4. If you held the microphone on a world stage, what would you ask of your fellow colleagues—be it activists, lawyers, climate scientists, etc.—working on the issues of the climate crisis, land tenure, and/or human rights?
For climate scientists engaging with communities, first listen and learn what a community’s priorities are, such as what the data gaps are that they need filled to support the actions they have decided to take. It is not about crunching numbers through a climate model and handing over a report. It is about learning how people communicate, and translating the information to align with the way people in the community receive information. Go in with an open heart and open mind and actively listen!
Turning to the issue raised earlier about climate-driven displacement, there are significant policy obstacles and practical and regulatory challenges of community resettlement. There are no or limited funds or federal agency or institutional support for the lengthy and sensitive process of resettling an entire community. Further, there is currently no institutional framework at the national level governing environmental disasters that occur incrementally and require relocation. Without such support, when plans fall through, communities are forced to start the process all over again, losing time that they can no longer afford. We need to establish mechanisms that provide community-wide—not just individual—support. Most federal policies and programs are written and designed based on individual—not community—rights. For many tribes and culturally connected communities, being recognized as a community, and not just individuals, requires flexibility built into existing policies to provide community-wide support. Offering support only at the individual level further scatters communities and perpetuates the harms, such as loss of culture and identity, incurred through forced assimilation policies.
This is not about some process of “managed retreat.” Resettlement is about more than just moving people from one place to another. Resettlement is about re-establishing an intact community settlement that includes the key physical, economic, cultural, social, and spiritual infrastructure that enables the community––which constitutes more than a geographic location––to thrive in such a way as they determine, in a location that the community chooses and makes sense to them. Community-led resettlement requires including the communities’ voices and input in all decisions. It is imperative that the Tribal and community leaders who have spent a generation or longer already pro-actively working on such efforts are the ones guiding the process to hold community’s rights and cultural sovereignty intact.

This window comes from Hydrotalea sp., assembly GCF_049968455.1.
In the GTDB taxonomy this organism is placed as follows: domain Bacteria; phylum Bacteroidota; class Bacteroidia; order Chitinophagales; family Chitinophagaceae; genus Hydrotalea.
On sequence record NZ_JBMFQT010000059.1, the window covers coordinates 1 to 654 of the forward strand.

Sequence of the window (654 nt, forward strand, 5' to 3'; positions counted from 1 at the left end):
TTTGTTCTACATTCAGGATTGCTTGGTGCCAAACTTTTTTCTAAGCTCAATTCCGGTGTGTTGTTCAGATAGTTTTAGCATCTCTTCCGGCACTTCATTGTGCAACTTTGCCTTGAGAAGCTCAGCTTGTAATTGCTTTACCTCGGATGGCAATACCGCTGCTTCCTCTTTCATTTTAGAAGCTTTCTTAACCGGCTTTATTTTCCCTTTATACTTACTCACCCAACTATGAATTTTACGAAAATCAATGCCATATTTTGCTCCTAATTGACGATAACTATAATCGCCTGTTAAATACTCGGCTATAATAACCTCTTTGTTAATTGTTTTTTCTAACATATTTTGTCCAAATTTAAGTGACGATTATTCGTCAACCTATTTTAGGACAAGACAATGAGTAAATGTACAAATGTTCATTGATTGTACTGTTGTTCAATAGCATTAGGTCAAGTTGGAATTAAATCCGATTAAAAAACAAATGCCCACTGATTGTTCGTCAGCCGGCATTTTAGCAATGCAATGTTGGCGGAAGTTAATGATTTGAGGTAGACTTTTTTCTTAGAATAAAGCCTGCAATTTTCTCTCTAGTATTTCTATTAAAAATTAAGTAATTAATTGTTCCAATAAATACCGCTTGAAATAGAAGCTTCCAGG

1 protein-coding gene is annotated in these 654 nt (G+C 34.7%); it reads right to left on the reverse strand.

5. What do you wish more people better understood regarding the intersection of the climate crisis, land tenure and human rights?
Often times, discussions about climate-driven displacement and resettlement get lost in the seemingly abstract world of policy and economics. However, this is not some abstract concept to those experiencing it. This is happening to real people, families, and communities at this very moment. It is a growing human rights issue that needs to be addressed. What is really at stake due to the impacts of extreme weather events, moving beyond economic losses to the losses that cannot be financially compensated, such as cultural and spiritual resources and practices, identity, dignity, and self-determination?
Layered on top of legacies of unsustainable land management practices, fossil fuel extraction, deep-rooted and pervasive colonization, racism, and sexism, climate change can act as a tipping point to push people over the edge upon which they are already teetering. It is often not just about experiencing one extreme event or environmental shift, but the accumulation of repeat events, and layers of environmental contamination, marginalization, oppression, and injustice. The experiences of extreme weather events and climatic shifts are not due to physical processes alone; they are deeply embedded in historical, social, and political structures that require more than a technocratic fix.
Providing support to communities who are proactively pursuing adaptation strategies, including community resettlement, to keep their community together and maintain their culture, should not be set up as a competition. It is not a matter of figuring out a cost per person or pitting communities against each other in a race for financial and material resources. Often, the challenges dealt to communities at-risk of displacement are founded on centuries of injustices and accrued unpaid reparations. It is taking decades for communities to move forward with their proactive efforts. This is unacceptable. There is no excuse for not providing the support now.
Julie Maldonado, Ph.D., is Associate Director of the Livelihoods Knowledge Exchange Network (LiKEN), a link-tank for policy-relevant and evidence-based research toward post-carbon livelihoods and communities. In this role, she is Co-Director of the Rising Voices: Climate Resilience through Indigenous and Earth Sciences program, and organized and is Executive Producer of the Paper Rocket Productions film, PROTECT, to be released in Fall 2019. She also works with the Institute for Tribal Environmental Professionals to support Tribes’ climate change adaptation planning. Julie is a lecturer in the University of California-Santa Barbara’s Environmental Studies Program and for Future Generations University. Her book, Seeking Justice in an Energy Sacrifice Zone: Standing on Vanishing Land in Coastal Louisiana, and co-edited volume, Challenging the Prevailing Paradigm of Displacement and Resettlement: Risks, Impoverishment, Legacies, Solutions, were both released in 2018.
This blog was originally posted on the Columbia Center on Sustainable Investment website.
More information on the September 27th Climate Crisis, Global Land Use, and Human Rights conference is available here. Registration is now closed but if you are still interested please sign up for the waitlist. The event will be live-streamed.